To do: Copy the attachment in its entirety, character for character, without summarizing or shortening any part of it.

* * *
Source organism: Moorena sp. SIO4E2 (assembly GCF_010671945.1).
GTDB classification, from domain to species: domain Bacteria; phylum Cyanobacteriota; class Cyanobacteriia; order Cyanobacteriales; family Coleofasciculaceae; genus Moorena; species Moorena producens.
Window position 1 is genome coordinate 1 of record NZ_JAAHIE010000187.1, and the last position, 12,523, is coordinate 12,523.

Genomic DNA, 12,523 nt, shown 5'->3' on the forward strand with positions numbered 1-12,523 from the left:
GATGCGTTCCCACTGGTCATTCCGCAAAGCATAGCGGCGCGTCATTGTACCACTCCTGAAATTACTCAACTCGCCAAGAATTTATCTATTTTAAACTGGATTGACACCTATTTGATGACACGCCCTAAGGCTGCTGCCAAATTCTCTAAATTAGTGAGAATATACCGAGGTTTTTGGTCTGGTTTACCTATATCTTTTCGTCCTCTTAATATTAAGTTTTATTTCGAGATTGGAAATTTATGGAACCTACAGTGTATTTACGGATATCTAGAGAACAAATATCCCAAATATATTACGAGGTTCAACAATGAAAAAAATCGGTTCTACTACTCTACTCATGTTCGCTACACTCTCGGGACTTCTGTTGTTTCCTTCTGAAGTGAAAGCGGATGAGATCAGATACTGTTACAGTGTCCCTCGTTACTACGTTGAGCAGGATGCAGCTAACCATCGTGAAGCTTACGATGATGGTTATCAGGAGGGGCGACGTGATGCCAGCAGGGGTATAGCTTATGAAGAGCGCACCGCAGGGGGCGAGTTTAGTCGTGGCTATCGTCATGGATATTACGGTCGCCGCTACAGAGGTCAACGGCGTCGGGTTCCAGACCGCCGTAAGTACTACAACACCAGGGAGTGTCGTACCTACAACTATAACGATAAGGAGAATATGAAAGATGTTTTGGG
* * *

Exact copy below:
Source organism: Moorena sp. SIO4E2 (assembly GCF_010671945.1).
GTDB classification, from domain to species: domain Bacteria; phylum Cyanobacteriota; class Cyanobacteriia; order Cyanobacteriales; family Coleofasciculaceae; genus Moorena; species Moorena producens.
Window position 1 is genome coordinate 1 of record NZ_JAAHIE010000187.1, and the last position, 12,523, is coordinate 12,523.

Genomic DNA, 12,523 nt, shown 5'->3' on the forward strand with positions numbered 1-12,523 from the left:
GATGCGTTCCCACTGGTCATTCCGCAAAGCATAGCGGCGCGTCATTGTACCACTCCTGAAATTACTCAACTCGCCAAGAATTTATCTATTTTAAACTGGATTGACACCTATTTGATGACACGCCCTAAGGCTGCTGCCAAATTCTCTAAATTAGTGAGAATATACCGAGGTTTTTGGTCTGGTTTACCTATATCTTTTCGTCCTCTTAATATTAAGTTTTATTTCGAGATTGGAAATTTATGGAACCTACAGTGTATTTACGGATATCTAGAGAACAAATATCCCAAATATATTACGAGGTTCAACAATGAAAAAAATCGGTTCTACTACTCTACTCATGTTCGCTACACTCTCGGGACTTCTGTTGTTTCCTTCTGAAGTGAAAGCGGATGAGATCAGATACTGTTACAGTGTCCCTCGTTACTACGTTGAGCAGGATGCAGCTAACCATCGTGAAGCTTACGATGATGGTTATCAGGAGGGGCGACGTGATGCCAGCAGGGGTATAGCTTATGAAGAGCGCACCGCAGGGGGCGAGTTTAGTCGTGGCTATCGTCATGGATATTACGGTCGCCGCTACAGAGGTCAACGGCGTCGGGTTCCAGACCGCCGTAAGTACTACAACACCAGGGAGTGTCGTACCTACAACTATAACGATAAGGAGAATATGAAAGATGTTTTGGG